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Now in its 9th year, The Global Peace Film Festival showcases international films with subjects ranging from the human condition to sustainability and the environment. The Central Florida-based film festival takes place in Orlando and Winter Park, Florida from September 21st to 26th, 2010.
Read more: Celebrate Films that Advance...
From July 30 to August 19, 2010, Manhattanites and Angelinos can catch theatrical screenings of 22 nonfiction films (including five shorts) during the International Documentary Association's DocuWeeks Theatrical Documentary Showcase.
You can catch IDA's showcase in New York City at the IFC Center (323 Sixth Av. at W. Third St.) and at the ArcLight Hollywood (6360 W. Sunset Boulevard) in Los Angeles. All of the films are in the running for a 2011 Academy Award.
One of them is Waste Land, a loving portrait of garbage. Rot and refuse are not the sort of thing you ordinarily equate with beauty, but then there's nothing ordinary about Brazilian artist Vik Muniz or his photographic work celebrating the art of recycling. The documentary by Lucy Walker follows Muniz from Brooklyn to Brazil's largest trash heap to photograph its gleaners.
Read more: DocuWorks Showcases in NY & LA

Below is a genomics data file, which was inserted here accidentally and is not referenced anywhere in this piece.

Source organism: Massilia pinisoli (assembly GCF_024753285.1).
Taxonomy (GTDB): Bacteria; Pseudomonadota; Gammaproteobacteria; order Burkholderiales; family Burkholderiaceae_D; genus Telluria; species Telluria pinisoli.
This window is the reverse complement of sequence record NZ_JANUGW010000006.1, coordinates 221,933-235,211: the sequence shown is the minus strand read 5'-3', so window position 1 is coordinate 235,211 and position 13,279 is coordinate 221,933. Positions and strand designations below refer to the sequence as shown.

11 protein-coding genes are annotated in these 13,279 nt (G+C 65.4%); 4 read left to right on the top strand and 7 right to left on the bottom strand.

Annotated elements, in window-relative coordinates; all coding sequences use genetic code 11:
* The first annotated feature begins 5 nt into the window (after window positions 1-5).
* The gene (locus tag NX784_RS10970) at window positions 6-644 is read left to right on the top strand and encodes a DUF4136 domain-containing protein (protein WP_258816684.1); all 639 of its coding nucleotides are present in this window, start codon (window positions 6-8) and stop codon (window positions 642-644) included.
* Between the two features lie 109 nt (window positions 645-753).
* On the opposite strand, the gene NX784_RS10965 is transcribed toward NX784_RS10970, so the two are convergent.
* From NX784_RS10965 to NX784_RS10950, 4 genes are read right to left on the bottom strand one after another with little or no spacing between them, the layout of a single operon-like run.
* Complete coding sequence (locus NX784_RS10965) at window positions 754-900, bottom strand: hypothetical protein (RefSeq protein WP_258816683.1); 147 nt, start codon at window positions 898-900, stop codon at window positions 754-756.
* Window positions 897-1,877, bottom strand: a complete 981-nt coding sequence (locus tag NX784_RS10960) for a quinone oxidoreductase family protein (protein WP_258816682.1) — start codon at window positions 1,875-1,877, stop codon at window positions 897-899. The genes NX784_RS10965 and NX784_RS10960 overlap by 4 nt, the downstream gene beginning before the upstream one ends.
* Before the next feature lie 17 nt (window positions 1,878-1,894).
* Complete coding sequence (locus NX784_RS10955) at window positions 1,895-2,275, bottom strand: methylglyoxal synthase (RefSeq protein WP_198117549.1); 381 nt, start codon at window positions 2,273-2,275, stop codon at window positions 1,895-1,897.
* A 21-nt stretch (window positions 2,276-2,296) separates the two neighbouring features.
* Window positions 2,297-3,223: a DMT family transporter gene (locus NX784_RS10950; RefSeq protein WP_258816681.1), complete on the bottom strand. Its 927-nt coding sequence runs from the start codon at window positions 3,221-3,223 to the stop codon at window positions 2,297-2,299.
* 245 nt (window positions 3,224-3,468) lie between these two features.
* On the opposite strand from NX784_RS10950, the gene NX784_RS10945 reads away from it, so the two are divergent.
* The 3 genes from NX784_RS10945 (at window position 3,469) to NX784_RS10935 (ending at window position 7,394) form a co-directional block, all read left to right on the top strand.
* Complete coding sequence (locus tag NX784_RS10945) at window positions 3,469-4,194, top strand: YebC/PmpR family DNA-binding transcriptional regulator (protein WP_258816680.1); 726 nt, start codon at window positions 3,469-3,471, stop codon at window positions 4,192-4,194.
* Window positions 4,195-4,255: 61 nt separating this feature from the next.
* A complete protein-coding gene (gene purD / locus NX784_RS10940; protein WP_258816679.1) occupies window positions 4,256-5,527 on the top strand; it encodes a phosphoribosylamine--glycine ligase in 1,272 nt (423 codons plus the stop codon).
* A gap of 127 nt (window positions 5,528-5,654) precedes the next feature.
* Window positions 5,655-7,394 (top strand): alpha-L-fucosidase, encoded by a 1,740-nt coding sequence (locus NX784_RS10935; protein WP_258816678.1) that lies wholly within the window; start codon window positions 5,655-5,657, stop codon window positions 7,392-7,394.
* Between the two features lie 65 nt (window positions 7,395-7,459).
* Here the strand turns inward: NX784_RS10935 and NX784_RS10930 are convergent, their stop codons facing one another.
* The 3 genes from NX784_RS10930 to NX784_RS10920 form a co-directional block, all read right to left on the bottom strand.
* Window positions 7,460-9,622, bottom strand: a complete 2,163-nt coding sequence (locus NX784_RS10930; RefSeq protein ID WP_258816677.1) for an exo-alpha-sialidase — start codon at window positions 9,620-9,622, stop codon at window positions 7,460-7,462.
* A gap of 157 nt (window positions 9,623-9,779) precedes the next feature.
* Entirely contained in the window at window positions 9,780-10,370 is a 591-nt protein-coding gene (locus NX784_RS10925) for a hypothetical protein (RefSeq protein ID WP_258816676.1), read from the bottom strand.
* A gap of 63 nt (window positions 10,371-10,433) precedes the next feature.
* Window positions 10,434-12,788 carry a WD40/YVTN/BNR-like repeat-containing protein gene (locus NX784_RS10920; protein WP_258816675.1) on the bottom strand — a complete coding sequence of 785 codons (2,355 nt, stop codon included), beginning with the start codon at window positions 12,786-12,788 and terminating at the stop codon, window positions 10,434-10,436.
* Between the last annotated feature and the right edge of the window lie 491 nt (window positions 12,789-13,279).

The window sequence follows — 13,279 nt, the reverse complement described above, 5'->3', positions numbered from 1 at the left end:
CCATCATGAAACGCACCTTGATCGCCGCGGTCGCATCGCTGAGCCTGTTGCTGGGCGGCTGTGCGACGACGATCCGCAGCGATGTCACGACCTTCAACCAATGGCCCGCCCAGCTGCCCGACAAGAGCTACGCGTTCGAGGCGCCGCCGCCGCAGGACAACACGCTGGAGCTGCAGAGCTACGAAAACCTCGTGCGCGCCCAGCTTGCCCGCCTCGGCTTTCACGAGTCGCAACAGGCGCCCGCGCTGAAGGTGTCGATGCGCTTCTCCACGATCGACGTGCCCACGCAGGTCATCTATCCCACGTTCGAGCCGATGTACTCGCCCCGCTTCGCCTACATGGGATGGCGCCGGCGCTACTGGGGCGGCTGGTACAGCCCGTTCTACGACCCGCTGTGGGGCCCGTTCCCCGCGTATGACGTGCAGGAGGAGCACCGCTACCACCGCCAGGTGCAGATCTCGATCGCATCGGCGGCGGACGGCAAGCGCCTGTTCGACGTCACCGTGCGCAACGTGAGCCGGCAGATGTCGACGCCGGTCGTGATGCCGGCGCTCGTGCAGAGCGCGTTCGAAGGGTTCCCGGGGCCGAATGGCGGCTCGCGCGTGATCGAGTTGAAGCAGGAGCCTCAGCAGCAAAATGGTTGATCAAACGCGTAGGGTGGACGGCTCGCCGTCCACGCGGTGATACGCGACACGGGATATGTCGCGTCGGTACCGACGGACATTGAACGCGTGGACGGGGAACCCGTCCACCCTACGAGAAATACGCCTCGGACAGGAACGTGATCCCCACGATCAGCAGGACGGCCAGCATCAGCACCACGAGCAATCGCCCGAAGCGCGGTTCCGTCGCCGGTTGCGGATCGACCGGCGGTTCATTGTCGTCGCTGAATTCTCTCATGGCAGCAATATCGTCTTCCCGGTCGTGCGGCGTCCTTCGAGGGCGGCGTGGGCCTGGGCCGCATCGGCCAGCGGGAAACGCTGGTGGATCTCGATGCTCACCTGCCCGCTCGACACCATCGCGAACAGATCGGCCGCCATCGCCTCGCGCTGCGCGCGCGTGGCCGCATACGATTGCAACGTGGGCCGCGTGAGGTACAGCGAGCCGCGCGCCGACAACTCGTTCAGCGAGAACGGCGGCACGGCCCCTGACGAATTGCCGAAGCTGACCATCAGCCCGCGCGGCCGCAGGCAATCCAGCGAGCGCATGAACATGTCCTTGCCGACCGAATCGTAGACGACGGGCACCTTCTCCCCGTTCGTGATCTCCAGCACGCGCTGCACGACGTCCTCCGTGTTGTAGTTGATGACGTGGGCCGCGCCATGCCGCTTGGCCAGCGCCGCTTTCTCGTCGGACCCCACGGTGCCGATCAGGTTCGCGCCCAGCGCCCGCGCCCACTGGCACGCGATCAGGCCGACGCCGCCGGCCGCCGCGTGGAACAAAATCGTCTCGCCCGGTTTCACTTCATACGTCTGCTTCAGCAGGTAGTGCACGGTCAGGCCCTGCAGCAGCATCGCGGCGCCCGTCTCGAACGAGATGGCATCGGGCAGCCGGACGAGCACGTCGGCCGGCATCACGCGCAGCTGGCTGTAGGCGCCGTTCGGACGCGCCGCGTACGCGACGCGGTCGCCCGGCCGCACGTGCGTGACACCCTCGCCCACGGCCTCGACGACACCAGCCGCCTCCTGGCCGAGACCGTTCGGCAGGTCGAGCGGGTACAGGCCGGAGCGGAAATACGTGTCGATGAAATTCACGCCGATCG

For the 67th time, the island of Lido in Venice, Italy will become awash with cinema life when the Venice International Film Festival rises September 1 to 11, 2010. And once again, Hollywood creatures are expected to flood the seven-mile sandbar that hosts the world's oldest film festival.Quentin Tarantino is helming the jury that will confer the prestigious Golden Lion. Among the 23 contenders for this year's top kudo is Darren Aronofksy's psychological thriller Black Swan. Tagged as the opening night film, it stars Natalie Portman and Mila Kunis as ballerinas who are themselves thrust in a competition, in this case for marquee roles in a production of Swan Lake. Aronofsky's The Wrestler won the 2008 Golden Lion.
Read more: Venice Int'l Film Festival:...
Russellmania was never as widespread as “Beatlemania,” but director Ken Russell wouldn’t care. The “bad boy” of British film-making began in the '60s with a series of artist biographies about the likes of composer Frederick Delius that only hinted at where his feature-film career would go when he exploded onto the international scene with Women in Love.
The Film Society of Lincoln Center’s Russellmania! is not a complete retrospective of Russell’s films — it only collects nine of his major productions from 1969 - 1977, when he was arguably at his peak, both in prolific-ness and quality—but Russell’s '80s and '90s output is pretty much diminishing returns anyway, so why not stop here? (Actually, the series should stop before the overwrought 1977 biopic Valentino, in which a fatally miscast Rudolf Nureyev is outclassed by Michelle Phillips, of all people, who looks like she’s about to devour him in their unintentionally funny nude scene.)
Read more: "Russellmania!" Hits New York's...
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